By the way, we are under contract for a homestead! Its not quite as magnanimous as yours (only 2.5 acres), but for being on the Space Coast of Florida, that’s pretty large. If we could do as much damage as we have on our little 1/11th acre that you posted on, I think we should be able to make a real good dent on 2.5 acres.
Oh man, what a climate you have there. Congratulations!
And yes! God is in all that we do. I have to keep reminding myself that THAT is why I don’t spray RoundUp, even though it would be way easier. The easy way is rarely the good, true or beautiful one.
Heh. Way to know your audience, D. Want to up your engagement? Toss out a comment raising both theological concerns and the near universal feeling of dissatisfaction of the modern American church… That recipe won’t work everywhere, but we are your people, apparently!
Congrats Josh. That’s going to be incredible! Your yard was already a temptation to envy and covetousness. You on 2.5 is going to be like I dream about. Ya’ll still up on the North end?
PS: One of these days we should actually get that cup of coffee.
I wasn’t thinking about “engagement,” but it did get some interest. You guys are my people for sure.
I am glad you found a place, though.
I looked into Orthodoxy for a while. Like any Bible-thumper, I choked on their doctrine of Mary (still much, much better than Catholic, almost ok, even) and picture-kissing. Good folks, and beautiful liturgy, but no. I can maybe do something about the errors I see among my own people, in our own traditions. It’s not the worship or even the doctrine that is really lacking. It’s the watered-down belief.
Yeah. I am mostly just hoping for a place where I never, ever have to hear Chris Tomlin again.
Hahaha, I second the Chris tomlin sentiment….and the minimum 3 guitars to lead worship with 3 backup vocalists and a drummer in a plexi cage.
Love the new lens! … that shot of the heron is a killah, but what makes it even more special is the turtle you got on the log as well ..sweet!
This kind of discourages me, bro. Me and my family have enjoyed your content for years and thought it was really cool that you were Reformed.My problem with Eastern Orthodoxy isn’t with their worship style but(among other things) their false gospel. Second to that, their iconography is completely inconsistent with the very word-based convictions of the Apostles.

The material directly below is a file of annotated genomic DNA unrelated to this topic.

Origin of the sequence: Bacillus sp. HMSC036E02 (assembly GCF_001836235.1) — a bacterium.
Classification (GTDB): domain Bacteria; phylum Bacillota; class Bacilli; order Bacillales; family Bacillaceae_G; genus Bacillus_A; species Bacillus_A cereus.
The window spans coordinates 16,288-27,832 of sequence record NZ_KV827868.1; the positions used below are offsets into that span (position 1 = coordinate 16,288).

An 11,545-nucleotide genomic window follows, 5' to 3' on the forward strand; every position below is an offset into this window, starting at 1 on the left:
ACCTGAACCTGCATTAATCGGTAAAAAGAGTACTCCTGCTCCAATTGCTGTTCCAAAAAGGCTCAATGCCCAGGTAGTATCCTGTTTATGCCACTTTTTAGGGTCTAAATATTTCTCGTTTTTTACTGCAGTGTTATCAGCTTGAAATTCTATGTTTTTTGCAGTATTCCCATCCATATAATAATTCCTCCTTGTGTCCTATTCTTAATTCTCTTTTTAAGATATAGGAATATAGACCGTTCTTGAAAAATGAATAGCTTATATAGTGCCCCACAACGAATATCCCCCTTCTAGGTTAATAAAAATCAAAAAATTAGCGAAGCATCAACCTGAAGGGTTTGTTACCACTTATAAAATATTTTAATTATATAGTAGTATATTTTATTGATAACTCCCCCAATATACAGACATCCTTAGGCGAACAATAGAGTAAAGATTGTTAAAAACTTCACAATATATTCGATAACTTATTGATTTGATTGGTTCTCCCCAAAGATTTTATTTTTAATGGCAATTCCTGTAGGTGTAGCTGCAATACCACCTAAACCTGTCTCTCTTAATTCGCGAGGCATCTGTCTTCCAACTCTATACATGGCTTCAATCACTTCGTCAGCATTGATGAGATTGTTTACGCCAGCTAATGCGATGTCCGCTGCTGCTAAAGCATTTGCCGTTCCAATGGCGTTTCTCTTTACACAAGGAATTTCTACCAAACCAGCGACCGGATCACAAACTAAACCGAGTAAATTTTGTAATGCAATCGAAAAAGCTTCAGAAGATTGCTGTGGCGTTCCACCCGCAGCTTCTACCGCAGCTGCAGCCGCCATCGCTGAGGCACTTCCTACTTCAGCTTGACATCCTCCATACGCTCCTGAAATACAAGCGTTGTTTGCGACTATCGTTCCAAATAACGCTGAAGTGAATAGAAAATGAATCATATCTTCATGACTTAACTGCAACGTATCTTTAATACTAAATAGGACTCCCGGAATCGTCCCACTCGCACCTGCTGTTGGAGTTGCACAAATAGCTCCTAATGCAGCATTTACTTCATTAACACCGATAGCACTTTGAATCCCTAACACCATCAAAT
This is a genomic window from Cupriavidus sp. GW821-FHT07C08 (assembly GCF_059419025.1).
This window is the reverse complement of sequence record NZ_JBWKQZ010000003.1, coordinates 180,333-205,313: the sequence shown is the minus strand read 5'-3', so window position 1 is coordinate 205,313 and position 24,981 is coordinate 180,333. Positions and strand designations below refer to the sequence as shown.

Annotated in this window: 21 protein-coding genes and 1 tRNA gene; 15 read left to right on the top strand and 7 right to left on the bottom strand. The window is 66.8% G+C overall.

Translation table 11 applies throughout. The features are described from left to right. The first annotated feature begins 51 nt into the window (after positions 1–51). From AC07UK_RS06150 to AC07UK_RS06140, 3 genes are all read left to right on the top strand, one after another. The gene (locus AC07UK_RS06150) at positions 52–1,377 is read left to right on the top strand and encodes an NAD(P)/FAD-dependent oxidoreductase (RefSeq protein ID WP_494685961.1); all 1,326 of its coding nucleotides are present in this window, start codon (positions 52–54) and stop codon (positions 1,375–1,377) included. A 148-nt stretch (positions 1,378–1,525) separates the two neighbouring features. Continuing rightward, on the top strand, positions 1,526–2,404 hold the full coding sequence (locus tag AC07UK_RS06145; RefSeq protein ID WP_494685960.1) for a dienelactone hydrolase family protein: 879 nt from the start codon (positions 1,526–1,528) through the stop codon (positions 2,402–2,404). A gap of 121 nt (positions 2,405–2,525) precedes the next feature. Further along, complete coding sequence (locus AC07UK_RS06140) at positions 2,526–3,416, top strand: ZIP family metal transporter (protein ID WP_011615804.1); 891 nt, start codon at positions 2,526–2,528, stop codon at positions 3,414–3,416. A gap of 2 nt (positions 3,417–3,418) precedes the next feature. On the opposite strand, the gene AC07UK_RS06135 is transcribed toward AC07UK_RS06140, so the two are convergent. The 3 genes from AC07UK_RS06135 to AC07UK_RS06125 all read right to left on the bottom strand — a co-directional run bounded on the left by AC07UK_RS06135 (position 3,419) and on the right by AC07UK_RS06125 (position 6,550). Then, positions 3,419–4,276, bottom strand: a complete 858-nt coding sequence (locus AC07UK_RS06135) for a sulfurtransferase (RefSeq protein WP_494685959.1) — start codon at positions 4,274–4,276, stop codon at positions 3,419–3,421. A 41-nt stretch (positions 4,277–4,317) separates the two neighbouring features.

Yes, I get that. I’m floundering in the modern church, though. The Reformed churches around here are lousy. Closest we have is a milquetoast PCA church that is near dead. They told me I had to wear a mask to attend. I want a congregation that rejects modernity and the poison of the Enlightenment. I’m just researching right now, though. I’m still a 5-pointer. I don’t like the leftward drift of the PCA, or the SJW infiltration in the OPC, and the PCUSA is dead. I tried a CREC and was really turned off – it was cultish.
So here we are, looking for something… anything… with guts. Even if I have to grit my teeth and tolerate icons. Something with history, something without horrible modern slop music and “chicken soup for the soul” blandness.
FWIW, back in the day when I was first getting to know Orthodoxy, one of the nice things about it was that everybody seemed content to let me hang around the church services as an observer indefinitely, without kissing anything or knowing any of the prayers or going to communion. I did that for like two years before I joined up. Nobody was in a hurry to convert me. It’s pretty chill, and there are a lot of people checking out Orthodoxy right now, so… you’re in good company.
Anything you have questions, reservations, outright objections, or ghastly recoil reactions to… by all means ask someone about it! Most of us are converts, have dealt with many of the same reservations ourselves, and won’t be offended.
Did we meet on Sunday?
Prayers for you and your family in your search for the one true Church founded by Jesus Christ. Regarding your concerns about Mary, I have heard good things about Tim Staples’ book Behold Your Mother. Re: finding the original Church you might read Bl. John Henry Newman’s The Development of Christian Doctrine.
Lastly, despite the flaws in the human element of the Church I highly recommend attending a traditional Latin Mass. The reverence, beauty, and transcendence of the Holy Sacrifice are so spiritually nourishing.
Thank you, Alex.
It was lovely to have you visit our church! Whether you end up Orthodox or not, I hope you find a church that meets your family’s spiritual needs, and may God bless you in your search. Go where God calls you, and you’ll end up in the right place.